The theme of “The Leap” by Louise Erdrich is that survival often depends upon the ability to use reason. The narrator’s mother exhibits quick-thinking when lightning strikes the tent pole during her trapeze act with her first husband. Erdrich writes,
My mother once said that I'd be amazed at how many things a person can do within the act of falling. Perhaps, at the time, she was teaching me to dive off a board at the town pool, for I associate the idea with midair somersaults. But I also think she meant that even in that awful doomed second one could think, for she certainly did. When her hands did not meet her husband's, my mother tore her blindfold away. As he swept past her on the wrong side, she could have grasped his ankle, the toe-end of his tights, and gone down clutching him. Instead, she changed direction. Her body twisted toward a heavy wire and she managed to hang on to the braided metal, still hot from the lightning strike.
In this part of the story, the “act of falling” symbolizes impending doom. In the passage, the mother has remarked upon the amount of actions that can be taken to survive “within the act of falling," or within the split second between enjoying safety and facing doom. Rather than reaching for her husband’s ankle, which seems like the most obvious and emotional reaction to falling with a beloved, the mother twists her body around and hangs onto the “braided metal, still hot from the lightning strike.” Subjugating her natural responses of physical and emotional pain to reason, the mother survives.
This value of presence of mind during crisis is also later reinforced when the narrator tells the story of how her mother rescued her from the burning room when she was a child. In the story, the narrator too has done everything she was instructed to do during a fire situation, and in so doing, demonstrates the ability to stay calm and use reason during a crisis situation. She has tested the door handle to see if it is hot, stuffed her rug into the crack to contain the fire, and then sat down to wait for help. In this scenario, fire represents impending doom. Just as the narrator is about to be consumed by the fire, her mother has the presence of mind to act when others, such as her husband and the firemen, do not. She uses the tree and her skills as a trapeze artist to get to her daughter’s upper story room through the window, and even presents herself as calm to avoid frightening her child, even though her heartbeat tells another story.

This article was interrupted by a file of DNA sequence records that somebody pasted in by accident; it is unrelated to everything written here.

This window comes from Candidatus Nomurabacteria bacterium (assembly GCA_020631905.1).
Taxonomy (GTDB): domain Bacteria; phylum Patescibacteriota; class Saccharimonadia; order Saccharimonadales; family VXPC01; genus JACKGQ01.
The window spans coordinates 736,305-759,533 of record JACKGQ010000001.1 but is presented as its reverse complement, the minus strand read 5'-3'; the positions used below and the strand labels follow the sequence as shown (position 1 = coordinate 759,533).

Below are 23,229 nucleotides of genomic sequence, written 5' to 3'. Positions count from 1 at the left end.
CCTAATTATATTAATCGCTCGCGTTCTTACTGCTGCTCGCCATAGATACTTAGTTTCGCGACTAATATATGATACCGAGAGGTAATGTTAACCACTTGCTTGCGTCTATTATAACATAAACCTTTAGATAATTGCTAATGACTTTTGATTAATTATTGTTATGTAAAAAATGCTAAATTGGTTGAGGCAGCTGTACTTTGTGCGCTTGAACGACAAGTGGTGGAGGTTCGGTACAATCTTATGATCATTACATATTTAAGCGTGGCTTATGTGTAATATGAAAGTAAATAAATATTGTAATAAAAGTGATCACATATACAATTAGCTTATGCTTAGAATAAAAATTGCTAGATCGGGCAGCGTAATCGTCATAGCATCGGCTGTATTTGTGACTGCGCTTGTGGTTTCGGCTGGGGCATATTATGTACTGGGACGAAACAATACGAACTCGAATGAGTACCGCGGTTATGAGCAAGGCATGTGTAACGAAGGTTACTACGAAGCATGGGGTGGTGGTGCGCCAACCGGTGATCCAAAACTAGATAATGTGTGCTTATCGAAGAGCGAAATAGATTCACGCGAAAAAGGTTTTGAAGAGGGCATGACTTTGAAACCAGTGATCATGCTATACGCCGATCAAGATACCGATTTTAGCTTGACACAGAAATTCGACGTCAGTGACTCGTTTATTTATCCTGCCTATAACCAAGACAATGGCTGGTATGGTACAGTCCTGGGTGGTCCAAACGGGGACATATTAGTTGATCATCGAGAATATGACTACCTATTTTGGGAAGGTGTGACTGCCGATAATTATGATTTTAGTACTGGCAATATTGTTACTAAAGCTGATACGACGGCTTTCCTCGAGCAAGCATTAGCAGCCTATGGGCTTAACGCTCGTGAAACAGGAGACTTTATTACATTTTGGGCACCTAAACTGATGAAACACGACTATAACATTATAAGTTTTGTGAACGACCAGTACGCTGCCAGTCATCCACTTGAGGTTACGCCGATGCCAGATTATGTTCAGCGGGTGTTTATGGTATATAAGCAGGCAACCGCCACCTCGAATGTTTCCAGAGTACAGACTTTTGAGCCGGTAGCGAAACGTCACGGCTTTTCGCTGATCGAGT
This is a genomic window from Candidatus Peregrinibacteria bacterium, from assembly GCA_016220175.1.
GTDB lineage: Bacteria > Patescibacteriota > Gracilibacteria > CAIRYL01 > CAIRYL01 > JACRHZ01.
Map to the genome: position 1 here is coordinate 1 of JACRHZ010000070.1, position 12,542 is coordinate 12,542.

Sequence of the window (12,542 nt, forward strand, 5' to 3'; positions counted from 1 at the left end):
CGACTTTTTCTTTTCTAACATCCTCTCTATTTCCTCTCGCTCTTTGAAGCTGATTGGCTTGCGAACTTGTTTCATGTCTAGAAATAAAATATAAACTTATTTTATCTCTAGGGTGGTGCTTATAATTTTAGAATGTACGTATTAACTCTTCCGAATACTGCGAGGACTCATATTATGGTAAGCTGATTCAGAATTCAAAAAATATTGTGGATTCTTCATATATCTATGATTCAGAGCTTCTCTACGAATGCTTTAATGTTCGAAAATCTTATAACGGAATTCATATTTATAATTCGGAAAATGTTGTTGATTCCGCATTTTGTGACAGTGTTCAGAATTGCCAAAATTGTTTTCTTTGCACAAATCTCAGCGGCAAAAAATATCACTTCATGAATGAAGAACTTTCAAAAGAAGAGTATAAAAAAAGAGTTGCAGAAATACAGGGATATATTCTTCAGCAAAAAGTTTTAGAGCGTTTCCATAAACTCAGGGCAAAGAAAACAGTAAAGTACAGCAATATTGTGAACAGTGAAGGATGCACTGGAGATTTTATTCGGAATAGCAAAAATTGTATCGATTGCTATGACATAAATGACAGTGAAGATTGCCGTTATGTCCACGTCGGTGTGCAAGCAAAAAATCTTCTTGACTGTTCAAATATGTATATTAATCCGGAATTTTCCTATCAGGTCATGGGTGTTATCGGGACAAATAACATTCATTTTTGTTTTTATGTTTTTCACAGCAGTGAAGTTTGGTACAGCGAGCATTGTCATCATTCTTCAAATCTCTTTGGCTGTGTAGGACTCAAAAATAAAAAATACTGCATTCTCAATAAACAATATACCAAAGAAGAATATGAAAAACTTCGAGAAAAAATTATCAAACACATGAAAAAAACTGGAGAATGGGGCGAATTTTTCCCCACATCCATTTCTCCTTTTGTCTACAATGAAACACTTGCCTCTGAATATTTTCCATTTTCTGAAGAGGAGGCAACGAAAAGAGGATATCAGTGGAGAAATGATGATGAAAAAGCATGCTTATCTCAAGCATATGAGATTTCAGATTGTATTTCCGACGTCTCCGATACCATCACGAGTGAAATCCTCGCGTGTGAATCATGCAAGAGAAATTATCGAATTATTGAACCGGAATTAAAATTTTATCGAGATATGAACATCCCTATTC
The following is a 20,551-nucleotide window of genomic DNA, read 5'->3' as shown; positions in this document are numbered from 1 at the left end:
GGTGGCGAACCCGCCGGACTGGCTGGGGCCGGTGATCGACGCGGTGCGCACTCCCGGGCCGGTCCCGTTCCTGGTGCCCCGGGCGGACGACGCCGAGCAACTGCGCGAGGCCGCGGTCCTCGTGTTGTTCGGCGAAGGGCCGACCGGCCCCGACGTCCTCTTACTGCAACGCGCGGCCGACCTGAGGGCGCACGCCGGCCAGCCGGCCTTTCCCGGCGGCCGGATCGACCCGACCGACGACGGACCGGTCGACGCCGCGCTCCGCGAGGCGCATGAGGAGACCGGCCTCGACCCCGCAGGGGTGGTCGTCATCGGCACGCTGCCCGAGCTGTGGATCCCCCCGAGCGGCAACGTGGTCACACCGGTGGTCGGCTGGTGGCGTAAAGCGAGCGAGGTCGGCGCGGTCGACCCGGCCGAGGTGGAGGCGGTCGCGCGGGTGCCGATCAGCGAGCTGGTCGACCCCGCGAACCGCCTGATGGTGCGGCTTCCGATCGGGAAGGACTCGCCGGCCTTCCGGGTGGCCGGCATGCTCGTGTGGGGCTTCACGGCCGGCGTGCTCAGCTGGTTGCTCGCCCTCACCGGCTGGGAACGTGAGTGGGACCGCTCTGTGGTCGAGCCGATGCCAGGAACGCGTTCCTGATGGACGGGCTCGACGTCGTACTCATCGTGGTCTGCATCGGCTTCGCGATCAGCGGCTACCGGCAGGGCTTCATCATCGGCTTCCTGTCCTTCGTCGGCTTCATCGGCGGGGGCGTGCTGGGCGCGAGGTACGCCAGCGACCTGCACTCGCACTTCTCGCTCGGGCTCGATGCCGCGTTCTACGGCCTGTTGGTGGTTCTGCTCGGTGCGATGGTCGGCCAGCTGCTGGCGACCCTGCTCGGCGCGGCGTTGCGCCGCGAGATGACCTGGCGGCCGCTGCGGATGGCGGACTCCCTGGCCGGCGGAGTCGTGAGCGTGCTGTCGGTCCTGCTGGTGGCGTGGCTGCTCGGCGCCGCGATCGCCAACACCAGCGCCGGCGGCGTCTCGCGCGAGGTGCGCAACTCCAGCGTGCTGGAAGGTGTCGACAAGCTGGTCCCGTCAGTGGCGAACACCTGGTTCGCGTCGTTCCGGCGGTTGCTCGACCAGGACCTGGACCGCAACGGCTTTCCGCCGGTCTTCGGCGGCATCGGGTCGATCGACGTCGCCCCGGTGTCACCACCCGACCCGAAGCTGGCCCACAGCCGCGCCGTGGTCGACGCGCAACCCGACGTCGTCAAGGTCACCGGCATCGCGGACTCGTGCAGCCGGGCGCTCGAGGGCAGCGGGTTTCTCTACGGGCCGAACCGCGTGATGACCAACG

Finally, darkness represents impending doom in the story, but at a slower pace. The narrator’s mother cannot see, readers are told at the beginning of the tale. Despite being ultimately doomed to deteriorate further, the mother lengthens her well being by moving slowly and carefully about the house. The narrator says that her mother has never “lost her balance or bumped into a closet door left careless open,” and in the very next sentence, the narrator attributes her mother’s carefulness to “early training.” What the reader must put together is that the training that has led to her mother living such a careful life was in the moments of disaster she survived.
The following quote probably best represents the connection between symbolic darkness and the calm use of reason to survive:
It seems incredible that she would work high above the ground when any fall could be so dangerous, but the explanation—I know from watching her go blind—is that my mother lives comfortably in extreme elements. She is one with the constant dark now, just as the air was her home, familiar to her, safe, before the storm that afternoon.
The narrator's mother lives in the frame of mind that darkness is “constant”; just as she was comfortable and felt safe in the air as a trapeze artist, despite the obvious dangers, so now she is familiar with the idea that death is always a threat, and operates as if comfortable with the reality.